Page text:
Andrew Goddard writes about Pastoral Accommodation
The indefatigable Andrew Goddard has just published at Fulcrum a long paper explaining why it is not possible to engage in pastoral accommodation over blessing same-sex unions: Blessing Same-Sex Unions – A Legitimate Pastoral Accommodation?
In addition to the main article, he has also published a large number of supplementary papers which are linked to it, either in the text, or in footnotes.
What is the church’s current official teaching and discipline?
What is the current ecclesial reality in relation to this teaching and discipline?
How did we get here and where might we go next?
Can we both uphold current teaching and offer greater “pastoral accommodation”?
Divorce and Remarriage
Prayer after abortion
Andrew Goddard is, indeed, a doughty warrior for what he sees as moral righteousness. What he seems to close his eyes to is the fact that the modern world does not see other-than-heterosexual relationships as wicked and against God’s provision for the exercise (or not) of one’s innate sexual orientation.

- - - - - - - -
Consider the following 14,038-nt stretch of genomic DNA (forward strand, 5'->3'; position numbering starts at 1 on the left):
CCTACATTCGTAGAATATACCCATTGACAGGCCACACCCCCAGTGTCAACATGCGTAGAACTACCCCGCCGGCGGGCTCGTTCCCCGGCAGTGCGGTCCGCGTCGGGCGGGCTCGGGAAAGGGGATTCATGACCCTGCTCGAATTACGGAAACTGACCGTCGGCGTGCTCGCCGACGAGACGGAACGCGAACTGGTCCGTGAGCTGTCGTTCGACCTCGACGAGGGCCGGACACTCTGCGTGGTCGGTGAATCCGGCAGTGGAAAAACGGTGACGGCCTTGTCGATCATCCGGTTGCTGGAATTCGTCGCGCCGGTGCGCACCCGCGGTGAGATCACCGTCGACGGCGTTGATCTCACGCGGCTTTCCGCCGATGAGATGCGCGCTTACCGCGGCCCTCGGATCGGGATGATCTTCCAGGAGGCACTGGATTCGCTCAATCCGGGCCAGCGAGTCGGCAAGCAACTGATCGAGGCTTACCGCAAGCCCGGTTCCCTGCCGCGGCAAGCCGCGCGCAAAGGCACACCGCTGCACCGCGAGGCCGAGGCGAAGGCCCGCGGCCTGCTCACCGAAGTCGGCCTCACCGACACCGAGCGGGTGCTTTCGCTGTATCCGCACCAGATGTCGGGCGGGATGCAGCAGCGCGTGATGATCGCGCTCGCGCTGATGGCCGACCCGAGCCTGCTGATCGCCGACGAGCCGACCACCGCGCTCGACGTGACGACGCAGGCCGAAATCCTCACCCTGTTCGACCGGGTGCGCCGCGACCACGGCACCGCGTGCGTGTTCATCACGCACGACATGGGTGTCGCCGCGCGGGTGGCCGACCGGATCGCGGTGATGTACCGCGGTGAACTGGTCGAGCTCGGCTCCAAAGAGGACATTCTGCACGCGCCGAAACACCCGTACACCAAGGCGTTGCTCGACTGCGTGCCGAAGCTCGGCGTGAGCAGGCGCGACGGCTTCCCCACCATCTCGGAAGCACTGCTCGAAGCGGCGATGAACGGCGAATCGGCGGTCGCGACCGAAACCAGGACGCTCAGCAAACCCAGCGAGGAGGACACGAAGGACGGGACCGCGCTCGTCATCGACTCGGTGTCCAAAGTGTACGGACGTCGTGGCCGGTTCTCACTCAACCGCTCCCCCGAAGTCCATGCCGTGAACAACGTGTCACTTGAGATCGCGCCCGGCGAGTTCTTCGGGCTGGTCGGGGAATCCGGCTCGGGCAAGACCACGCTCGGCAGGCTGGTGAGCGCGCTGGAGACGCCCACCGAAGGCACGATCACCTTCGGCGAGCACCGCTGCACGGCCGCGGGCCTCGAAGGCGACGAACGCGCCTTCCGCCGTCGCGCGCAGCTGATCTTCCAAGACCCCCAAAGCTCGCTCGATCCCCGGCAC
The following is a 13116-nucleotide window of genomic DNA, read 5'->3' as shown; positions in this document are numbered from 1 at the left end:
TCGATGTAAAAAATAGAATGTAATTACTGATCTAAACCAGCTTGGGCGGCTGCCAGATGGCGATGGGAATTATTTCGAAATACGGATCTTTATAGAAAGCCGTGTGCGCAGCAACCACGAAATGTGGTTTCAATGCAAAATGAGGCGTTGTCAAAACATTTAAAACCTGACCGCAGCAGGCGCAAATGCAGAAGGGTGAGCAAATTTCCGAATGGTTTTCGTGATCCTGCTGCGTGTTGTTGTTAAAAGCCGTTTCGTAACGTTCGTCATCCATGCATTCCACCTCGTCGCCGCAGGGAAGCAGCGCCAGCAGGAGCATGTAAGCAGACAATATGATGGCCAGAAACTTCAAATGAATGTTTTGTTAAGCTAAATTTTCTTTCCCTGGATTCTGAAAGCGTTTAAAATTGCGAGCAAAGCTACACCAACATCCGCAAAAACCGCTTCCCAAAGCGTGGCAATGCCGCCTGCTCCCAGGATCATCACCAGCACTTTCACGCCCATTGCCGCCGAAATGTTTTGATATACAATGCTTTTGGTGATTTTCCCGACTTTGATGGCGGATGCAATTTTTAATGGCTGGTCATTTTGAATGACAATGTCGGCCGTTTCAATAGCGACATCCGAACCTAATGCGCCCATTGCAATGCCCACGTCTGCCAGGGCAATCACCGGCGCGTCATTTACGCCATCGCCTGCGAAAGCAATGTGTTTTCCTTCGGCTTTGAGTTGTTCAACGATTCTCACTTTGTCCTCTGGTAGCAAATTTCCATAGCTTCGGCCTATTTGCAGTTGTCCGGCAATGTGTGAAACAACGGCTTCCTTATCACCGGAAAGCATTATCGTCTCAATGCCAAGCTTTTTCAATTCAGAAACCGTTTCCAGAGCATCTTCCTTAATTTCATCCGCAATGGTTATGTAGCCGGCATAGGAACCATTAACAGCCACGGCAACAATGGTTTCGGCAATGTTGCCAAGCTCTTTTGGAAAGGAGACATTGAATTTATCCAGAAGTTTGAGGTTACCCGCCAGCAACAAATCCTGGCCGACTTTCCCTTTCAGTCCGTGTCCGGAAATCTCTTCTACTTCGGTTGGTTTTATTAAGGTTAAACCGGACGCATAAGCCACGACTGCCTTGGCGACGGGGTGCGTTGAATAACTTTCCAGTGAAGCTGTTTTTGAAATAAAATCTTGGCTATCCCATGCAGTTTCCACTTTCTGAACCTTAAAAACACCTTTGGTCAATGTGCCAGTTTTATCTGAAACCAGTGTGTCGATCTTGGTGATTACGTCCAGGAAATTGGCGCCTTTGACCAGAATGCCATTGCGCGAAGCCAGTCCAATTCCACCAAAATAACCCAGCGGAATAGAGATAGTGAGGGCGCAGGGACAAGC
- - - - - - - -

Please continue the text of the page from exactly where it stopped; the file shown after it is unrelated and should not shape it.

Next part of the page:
Dogmatic mediaeval understanding of human sexuality is no longer acceptable in a world that has a more mature outlook on the nature of sexual differentiation than that of the Bible.
Even Jesus recognised that heterosexual procreation and marriage was not the norm for everybody. In fact, Jesus Himself never married but had at least one ‘special friendship’ – a phenomenon forbidden in mediaeval monastic communities – with John, the ‘Beloved Disciple’.
In Matthew’s Gospel, Chapter 19: 3-12, Jesus first speaks about the need for faithfulness in heterosexual marriage. He then, in the same conversation, explained that there was another, distinctive, class of people – eunuchs – (looked down on in that culture, too) whom he recognised as not to be expected, able or willing, to marry in the ‘normal way’ to enable procreation. (Not all human beings expected to ‘go out and multiply’).
Delineating 3 possibilities, Jesus spoke of eunuchs, firstly; as “born that way from their mother’s womb”. Secondly, there were eunuchs “made so by men”. Thirdly; “eunuchs who have made themselves that way for the sake of the kingdom of heaven”.
The third category, of their own volition, offer their virginity for Christ.
The second category, through the determination of others (papal castrati or Nubian slaves), who become so by force of circumstance; voluntarily or not.
The first category, however, may just be people incapable of, or disinclined by their given nature, to procreate.
These were categories of procreative and non-procreative humans recognised by Jesus. Why do we have a problem in identifying such today?
Father Ron Smith, Christchurch, New Zealand